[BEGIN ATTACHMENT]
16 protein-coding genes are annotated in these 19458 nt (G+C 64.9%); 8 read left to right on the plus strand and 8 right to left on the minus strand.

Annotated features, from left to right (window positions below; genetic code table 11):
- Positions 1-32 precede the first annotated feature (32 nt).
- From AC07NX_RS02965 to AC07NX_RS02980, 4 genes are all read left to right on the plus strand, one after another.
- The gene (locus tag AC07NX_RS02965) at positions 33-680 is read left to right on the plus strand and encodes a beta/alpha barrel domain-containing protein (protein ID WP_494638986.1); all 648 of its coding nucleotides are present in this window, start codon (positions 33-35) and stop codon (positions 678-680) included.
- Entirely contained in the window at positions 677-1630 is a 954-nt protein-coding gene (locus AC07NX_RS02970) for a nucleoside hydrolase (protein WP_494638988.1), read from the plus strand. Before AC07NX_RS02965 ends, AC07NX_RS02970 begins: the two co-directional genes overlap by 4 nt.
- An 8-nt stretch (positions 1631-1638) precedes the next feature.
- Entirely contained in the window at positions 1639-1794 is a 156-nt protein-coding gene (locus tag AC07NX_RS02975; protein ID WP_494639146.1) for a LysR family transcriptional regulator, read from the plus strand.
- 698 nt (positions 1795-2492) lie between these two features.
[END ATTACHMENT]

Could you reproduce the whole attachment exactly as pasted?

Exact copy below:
16 protein-coding genes are annotated in these 19458 nt (G+C 64.9%); 8 read left to right on the plus strand and 8 right to left on the minus strand.

Annotated features, from left to right (window positions below; genetic code table 11):
- Positions 1-32 precede the first annotated feature (32 nt).
- From AC07NX_RS02965 to AC07NX_RS02980, 4 genes are all read left to right on the plus strand, one after another.
- The gene (locus tag AC07NX_RS02965) at positions 33-680 is read left to right on the plus strand and encodes a beta/alpha barrel domain-containing protein (protein ID WP_494638986.1); all 648 of its coding nucleotides are present in this window, start codon (positions 33-35) and stop codon (positions 678-680) included.
- Entirely contained in the window at positions 677-1630 is a 954-nt protein-coding gene (locus AC07NX_RS02970) for a nucleoside hydrolase (protein WP_494638988.1), read from the plus strand. Before AC07NX_RS02965 ends, AC07NX_RS02970 begins: the two co-directional genes overlap by 4 nt.
- An 8-nt stretch (positions 1631-1638) precedes the next feature.
- Entirely contained in the window at positions 1639-1794 is a 156-nt protein-coding gene (locus tag AC07NX_RS02975; protein ID WP_494639146.1) for a LysR family transcriptional regulator, read from the plus strand.
- 698 nt (positions 1795-2492) lie between these two features.